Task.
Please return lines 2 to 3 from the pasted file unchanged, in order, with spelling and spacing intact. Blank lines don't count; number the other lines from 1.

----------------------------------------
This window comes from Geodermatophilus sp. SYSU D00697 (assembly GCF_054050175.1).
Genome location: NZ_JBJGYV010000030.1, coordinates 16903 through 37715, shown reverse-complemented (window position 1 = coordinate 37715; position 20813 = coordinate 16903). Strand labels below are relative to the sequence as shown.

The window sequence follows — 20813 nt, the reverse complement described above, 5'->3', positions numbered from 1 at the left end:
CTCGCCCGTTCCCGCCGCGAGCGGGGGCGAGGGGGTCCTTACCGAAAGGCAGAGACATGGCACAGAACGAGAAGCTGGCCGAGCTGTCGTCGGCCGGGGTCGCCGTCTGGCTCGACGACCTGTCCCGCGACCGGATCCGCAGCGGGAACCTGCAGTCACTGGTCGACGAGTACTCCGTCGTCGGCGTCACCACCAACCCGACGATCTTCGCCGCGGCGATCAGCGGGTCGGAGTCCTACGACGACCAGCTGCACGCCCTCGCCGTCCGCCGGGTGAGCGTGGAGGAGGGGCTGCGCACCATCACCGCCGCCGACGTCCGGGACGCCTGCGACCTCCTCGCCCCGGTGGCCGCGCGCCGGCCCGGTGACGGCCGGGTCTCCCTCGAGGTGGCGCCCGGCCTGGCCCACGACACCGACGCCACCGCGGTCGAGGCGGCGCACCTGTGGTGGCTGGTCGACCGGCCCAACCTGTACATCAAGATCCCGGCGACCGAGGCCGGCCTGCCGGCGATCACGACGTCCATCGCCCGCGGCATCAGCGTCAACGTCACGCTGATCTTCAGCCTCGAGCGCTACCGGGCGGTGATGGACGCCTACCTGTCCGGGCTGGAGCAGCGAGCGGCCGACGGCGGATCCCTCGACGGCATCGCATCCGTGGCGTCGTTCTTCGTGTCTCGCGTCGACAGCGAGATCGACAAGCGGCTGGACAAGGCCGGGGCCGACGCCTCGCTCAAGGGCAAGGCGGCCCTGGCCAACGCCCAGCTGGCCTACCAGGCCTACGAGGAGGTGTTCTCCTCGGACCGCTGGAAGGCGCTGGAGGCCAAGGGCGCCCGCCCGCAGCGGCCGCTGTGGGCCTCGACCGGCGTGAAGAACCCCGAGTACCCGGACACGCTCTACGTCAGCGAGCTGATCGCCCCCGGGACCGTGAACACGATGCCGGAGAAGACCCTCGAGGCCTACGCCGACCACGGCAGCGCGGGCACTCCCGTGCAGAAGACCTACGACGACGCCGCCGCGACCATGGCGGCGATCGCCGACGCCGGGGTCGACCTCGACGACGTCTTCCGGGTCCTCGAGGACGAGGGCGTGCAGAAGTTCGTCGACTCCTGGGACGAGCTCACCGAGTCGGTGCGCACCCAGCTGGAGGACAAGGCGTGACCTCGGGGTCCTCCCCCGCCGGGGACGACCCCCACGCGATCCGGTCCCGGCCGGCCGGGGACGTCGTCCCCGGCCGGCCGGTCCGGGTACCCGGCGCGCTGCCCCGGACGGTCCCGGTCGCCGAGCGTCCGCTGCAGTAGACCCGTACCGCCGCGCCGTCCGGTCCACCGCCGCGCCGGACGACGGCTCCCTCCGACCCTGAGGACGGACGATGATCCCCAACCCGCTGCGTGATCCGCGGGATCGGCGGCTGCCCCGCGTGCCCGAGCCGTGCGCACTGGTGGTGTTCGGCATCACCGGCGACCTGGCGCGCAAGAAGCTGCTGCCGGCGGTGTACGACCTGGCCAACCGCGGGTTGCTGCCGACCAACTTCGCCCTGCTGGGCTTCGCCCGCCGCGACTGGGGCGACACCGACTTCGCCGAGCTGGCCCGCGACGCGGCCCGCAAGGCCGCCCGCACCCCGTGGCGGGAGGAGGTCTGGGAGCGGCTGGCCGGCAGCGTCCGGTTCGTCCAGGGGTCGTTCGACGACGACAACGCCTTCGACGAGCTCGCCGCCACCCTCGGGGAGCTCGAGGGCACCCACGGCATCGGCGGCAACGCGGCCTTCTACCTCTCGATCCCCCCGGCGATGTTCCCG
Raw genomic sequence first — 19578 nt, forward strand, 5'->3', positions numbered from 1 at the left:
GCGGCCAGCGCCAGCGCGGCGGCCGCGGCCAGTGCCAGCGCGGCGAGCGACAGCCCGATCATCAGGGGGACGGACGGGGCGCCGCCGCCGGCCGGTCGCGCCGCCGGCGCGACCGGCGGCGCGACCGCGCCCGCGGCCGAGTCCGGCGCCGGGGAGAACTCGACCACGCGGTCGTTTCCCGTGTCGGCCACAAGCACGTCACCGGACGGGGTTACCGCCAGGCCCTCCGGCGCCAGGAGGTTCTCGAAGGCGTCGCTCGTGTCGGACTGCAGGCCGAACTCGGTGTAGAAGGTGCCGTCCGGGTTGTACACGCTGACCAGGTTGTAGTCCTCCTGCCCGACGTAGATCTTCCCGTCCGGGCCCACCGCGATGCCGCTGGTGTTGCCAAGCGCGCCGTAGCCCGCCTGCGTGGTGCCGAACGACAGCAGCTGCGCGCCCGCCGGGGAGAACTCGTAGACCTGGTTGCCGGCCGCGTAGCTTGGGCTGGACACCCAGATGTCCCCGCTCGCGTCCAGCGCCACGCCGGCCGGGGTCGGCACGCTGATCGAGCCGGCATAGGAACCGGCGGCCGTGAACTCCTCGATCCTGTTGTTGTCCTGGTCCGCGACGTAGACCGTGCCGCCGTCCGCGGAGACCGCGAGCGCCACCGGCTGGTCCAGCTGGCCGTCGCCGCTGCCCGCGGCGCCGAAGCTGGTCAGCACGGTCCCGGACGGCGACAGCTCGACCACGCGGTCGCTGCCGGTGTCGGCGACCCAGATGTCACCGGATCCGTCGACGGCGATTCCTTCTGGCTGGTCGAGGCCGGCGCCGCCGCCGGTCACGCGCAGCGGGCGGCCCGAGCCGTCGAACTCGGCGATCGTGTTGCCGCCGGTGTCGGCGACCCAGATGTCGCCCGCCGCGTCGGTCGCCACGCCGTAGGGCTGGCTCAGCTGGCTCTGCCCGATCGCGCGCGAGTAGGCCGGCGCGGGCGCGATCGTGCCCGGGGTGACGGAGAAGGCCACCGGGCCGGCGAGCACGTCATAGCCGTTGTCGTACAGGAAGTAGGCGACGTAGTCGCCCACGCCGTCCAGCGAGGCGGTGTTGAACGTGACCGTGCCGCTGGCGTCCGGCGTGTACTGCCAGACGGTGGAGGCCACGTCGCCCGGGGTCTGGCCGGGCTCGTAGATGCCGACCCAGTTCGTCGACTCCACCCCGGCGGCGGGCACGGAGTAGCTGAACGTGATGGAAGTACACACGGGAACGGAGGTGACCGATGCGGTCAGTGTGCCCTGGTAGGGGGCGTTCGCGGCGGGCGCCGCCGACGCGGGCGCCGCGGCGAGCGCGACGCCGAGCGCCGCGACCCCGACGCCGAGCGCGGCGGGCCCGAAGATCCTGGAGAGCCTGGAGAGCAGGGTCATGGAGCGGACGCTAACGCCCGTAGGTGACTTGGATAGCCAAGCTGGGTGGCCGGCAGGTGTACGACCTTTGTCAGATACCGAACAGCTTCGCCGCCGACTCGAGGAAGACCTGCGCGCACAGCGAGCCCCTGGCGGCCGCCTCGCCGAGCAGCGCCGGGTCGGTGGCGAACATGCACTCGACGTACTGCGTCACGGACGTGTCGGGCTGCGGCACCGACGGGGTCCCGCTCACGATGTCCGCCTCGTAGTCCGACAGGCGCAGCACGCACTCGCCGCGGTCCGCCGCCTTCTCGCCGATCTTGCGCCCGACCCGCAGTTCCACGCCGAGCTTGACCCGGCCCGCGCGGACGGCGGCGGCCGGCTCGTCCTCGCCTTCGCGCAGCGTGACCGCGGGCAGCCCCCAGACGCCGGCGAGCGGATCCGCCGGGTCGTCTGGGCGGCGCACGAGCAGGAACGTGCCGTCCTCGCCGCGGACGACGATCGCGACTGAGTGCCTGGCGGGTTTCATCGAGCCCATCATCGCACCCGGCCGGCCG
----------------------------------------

Genome location: NZ_JBJGYV010000030.1, coordinates 16903 through 37715, shown reverse-complemented (window position 1 = coordinate 37715; position 20813 = coordinate 16903). Strand labels below are relative to the sequence as shown.

The window sequence follows — 20813 nt, the reverse complement described above, 5'->3', positions numbered from 1 at the left end: